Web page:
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Muslims In Early America And The Early Debate About Religious Tolerance

Muslims have been on American soil from the beginning of European settlement, as untold numbers of Muslims arrived as slaves, and there were free Muslims as well. Indeed, envisioning Muslims as citizens of the U.S. was part of the nation's Founding.

Esteban - In 1528, he became the first African (and Muslim) Slave to set foot in what is now the United States.
Estevanico - Wikipedia profile of Esteban.
African Muslims In Early America - The National Museum of African-American History and Culture explores the story of Islam as a piece of the American religious fabric since the first settlers arrived in North America
Historical Records of Enslaved and Freed African Muslims in Early America - Muslims from various parts of the world have long played an influential and productive role in American history and culture.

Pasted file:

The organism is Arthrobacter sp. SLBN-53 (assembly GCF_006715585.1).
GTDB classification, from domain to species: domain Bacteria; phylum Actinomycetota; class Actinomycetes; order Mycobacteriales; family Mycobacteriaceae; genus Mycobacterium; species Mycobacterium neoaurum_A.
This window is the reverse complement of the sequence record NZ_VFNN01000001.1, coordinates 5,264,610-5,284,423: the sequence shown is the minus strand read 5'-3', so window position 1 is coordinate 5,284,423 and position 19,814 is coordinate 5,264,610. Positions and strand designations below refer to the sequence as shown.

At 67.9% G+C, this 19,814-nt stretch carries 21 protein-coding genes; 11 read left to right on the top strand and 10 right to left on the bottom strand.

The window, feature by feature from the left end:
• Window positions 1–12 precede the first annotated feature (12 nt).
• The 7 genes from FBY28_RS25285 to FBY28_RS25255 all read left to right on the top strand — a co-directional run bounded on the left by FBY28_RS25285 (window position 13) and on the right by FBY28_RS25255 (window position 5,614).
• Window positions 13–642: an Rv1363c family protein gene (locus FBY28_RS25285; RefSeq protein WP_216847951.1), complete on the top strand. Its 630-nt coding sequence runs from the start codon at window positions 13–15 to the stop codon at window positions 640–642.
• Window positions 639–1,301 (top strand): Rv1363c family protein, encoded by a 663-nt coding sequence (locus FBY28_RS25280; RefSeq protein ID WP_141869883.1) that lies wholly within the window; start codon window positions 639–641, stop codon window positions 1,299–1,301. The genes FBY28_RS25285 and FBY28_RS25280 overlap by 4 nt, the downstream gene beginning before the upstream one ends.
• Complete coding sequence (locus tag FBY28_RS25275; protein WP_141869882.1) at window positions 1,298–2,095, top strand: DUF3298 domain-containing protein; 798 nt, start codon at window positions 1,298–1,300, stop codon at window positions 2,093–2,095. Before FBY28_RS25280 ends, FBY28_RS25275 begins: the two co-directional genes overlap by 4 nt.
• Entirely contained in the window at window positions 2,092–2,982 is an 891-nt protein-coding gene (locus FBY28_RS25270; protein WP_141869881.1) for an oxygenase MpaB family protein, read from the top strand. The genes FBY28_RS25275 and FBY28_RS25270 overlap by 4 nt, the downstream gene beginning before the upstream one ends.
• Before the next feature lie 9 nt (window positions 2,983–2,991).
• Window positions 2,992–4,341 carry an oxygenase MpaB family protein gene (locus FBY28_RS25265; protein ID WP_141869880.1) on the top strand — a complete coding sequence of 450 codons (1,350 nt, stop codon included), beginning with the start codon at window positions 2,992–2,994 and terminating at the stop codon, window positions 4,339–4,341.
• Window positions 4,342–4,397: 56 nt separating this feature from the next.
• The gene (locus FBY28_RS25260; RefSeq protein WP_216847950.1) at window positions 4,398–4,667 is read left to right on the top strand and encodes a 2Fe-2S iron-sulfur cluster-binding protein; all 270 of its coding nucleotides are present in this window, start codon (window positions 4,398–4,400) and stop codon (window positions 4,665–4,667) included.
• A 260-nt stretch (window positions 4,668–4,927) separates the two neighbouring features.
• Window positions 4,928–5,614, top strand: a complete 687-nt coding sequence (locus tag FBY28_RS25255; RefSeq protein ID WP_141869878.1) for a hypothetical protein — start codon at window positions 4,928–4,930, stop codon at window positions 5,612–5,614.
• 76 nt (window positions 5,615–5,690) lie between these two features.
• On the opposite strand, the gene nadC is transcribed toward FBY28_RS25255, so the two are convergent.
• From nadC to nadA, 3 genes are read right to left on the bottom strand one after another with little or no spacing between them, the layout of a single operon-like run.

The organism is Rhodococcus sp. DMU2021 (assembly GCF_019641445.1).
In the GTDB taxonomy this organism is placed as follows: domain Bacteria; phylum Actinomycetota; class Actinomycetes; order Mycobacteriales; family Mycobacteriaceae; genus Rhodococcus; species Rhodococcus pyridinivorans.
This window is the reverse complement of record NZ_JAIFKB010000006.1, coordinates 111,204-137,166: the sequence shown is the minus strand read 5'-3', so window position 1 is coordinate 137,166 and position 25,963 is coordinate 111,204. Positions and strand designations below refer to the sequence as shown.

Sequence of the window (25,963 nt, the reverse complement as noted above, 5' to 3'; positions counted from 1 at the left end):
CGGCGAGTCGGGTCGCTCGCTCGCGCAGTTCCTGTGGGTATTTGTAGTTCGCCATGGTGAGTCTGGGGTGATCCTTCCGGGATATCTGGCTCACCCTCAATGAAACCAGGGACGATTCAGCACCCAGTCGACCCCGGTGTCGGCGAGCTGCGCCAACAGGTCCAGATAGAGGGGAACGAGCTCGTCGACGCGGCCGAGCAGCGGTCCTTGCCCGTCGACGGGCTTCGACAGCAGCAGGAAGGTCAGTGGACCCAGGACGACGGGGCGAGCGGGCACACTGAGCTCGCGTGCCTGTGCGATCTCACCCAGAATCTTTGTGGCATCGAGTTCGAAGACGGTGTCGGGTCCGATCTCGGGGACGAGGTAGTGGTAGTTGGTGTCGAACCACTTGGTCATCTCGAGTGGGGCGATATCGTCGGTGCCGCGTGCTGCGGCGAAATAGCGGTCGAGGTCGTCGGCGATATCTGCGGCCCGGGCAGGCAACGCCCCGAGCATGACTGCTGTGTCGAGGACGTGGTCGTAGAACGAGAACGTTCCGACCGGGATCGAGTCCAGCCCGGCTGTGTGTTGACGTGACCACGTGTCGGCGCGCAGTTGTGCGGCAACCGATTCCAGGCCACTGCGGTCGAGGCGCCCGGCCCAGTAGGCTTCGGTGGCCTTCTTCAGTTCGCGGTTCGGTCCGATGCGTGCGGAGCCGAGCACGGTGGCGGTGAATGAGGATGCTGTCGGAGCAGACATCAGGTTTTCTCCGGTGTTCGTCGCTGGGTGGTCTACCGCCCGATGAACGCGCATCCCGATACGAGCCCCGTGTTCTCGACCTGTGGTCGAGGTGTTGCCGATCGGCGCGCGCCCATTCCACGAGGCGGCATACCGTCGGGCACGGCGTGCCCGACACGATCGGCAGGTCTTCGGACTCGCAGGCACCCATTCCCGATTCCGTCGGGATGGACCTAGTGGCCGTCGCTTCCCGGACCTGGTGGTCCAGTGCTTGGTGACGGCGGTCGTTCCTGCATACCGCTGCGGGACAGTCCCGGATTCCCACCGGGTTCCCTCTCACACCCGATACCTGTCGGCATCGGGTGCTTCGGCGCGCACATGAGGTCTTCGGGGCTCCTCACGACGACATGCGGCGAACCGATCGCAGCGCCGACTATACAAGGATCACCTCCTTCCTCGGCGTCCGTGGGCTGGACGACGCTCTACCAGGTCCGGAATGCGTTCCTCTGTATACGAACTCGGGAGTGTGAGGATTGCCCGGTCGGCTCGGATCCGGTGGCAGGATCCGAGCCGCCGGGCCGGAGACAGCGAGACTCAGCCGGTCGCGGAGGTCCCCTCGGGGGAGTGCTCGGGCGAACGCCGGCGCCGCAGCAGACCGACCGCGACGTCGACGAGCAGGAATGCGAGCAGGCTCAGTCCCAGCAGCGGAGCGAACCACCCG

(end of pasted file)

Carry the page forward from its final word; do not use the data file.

Thomas Jefferson's Qur'an - Interview with Dr. Denise Spellberg, historian, about the fact that many Americans at the time of the founding of the U.S., despite the legacy of misinformation about Muslims, refused to yield to contemporary fears promoting the persecution of Muslims.
“Oh ye Americans” - The Autobiography of Omar ibn Said
“I am Omar ibn Said” - An up-close portrait of this Muslim in early America, and his use of the written word to assert who he was, no matter where he was. He believed in the power of the written word to rescue us and set us free.
The Omar Ibn Said Collection at the Library of Congress - 42 digitized documents in both English and Arabic documenting aspects of his life.
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